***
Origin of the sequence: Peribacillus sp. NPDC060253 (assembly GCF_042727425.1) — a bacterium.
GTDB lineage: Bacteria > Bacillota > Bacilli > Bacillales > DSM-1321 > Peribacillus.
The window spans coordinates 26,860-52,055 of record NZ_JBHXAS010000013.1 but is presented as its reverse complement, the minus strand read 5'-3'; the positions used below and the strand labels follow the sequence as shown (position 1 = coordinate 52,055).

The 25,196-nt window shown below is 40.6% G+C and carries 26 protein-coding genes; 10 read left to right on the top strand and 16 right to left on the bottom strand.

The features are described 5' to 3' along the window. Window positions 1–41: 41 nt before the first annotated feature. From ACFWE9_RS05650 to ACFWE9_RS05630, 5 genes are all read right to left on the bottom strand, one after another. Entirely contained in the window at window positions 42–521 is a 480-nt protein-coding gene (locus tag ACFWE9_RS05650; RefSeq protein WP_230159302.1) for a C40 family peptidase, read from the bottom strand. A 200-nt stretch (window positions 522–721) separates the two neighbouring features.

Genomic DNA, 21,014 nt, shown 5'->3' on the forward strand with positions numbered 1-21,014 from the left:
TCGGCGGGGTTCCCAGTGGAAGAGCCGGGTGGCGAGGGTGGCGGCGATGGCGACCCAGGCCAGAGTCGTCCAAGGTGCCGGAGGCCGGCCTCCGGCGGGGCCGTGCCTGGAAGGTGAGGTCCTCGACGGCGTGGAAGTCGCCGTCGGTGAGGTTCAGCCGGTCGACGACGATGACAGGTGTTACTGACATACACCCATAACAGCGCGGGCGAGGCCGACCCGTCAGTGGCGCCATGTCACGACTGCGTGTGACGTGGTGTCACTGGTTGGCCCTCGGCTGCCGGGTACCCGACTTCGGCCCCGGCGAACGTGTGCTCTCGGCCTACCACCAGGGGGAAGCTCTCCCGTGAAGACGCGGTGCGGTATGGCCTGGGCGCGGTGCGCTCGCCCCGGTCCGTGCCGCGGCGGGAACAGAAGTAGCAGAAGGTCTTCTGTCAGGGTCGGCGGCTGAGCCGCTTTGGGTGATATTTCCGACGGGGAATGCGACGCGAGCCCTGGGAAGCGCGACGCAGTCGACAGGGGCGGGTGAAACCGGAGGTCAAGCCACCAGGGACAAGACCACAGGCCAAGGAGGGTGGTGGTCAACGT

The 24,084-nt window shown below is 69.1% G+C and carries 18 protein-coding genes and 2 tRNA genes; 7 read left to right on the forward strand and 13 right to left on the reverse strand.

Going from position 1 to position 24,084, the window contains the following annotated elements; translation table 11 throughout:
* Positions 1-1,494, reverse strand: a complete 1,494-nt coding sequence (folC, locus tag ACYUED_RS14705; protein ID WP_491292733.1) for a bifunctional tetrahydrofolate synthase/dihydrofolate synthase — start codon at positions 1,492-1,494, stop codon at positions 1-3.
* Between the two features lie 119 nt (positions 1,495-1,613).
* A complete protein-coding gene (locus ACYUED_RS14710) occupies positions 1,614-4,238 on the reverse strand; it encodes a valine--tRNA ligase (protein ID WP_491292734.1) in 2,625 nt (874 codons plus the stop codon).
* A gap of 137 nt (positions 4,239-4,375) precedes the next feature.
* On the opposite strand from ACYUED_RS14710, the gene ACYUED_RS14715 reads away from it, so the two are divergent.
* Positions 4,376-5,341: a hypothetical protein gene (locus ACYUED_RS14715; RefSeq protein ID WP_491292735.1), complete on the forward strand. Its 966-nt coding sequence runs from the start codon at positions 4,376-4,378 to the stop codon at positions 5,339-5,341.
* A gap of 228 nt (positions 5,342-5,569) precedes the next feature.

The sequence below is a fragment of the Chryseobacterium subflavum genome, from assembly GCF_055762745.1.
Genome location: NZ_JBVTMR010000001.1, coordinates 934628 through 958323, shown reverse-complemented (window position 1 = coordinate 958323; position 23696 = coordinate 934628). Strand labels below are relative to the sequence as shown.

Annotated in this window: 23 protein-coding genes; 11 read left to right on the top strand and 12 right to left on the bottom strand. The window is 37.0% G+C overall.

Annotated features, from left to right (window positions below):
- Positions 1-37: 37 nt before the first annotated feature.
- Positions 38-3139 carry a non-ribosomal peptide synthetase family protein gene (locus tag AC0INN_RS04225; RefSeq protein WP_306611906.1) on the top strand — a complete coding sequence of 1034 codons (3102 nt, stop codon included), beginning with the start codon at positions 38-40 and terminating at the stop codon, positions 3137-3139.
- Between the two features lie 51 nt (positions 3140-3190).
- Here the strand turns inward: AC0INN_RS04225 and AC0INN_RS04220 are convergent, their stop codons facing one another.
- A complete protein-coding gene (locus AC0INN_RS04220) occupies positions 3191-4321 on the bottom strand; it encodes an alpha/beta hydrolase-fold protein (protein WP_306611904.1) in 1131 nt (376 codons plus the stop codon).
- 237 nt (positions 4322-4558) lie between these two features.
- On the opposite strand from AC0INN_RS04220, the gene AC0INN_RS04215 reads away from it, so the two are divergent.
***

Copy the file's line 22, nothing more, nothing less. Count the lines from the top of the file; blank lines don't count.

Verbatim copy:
- Positions 38-3139 carry a non-ribosomal peptide synthetase family protein gene (locus tag AC0INN_RS04225; RefSeq protein WP_306611906.1) on the top strand — a complete coding sequence of 1034 codons (3102 nt, stop codon included), beginning with the start codon at positions 38-40 and terminating at the stop codon, positions 3137-3139.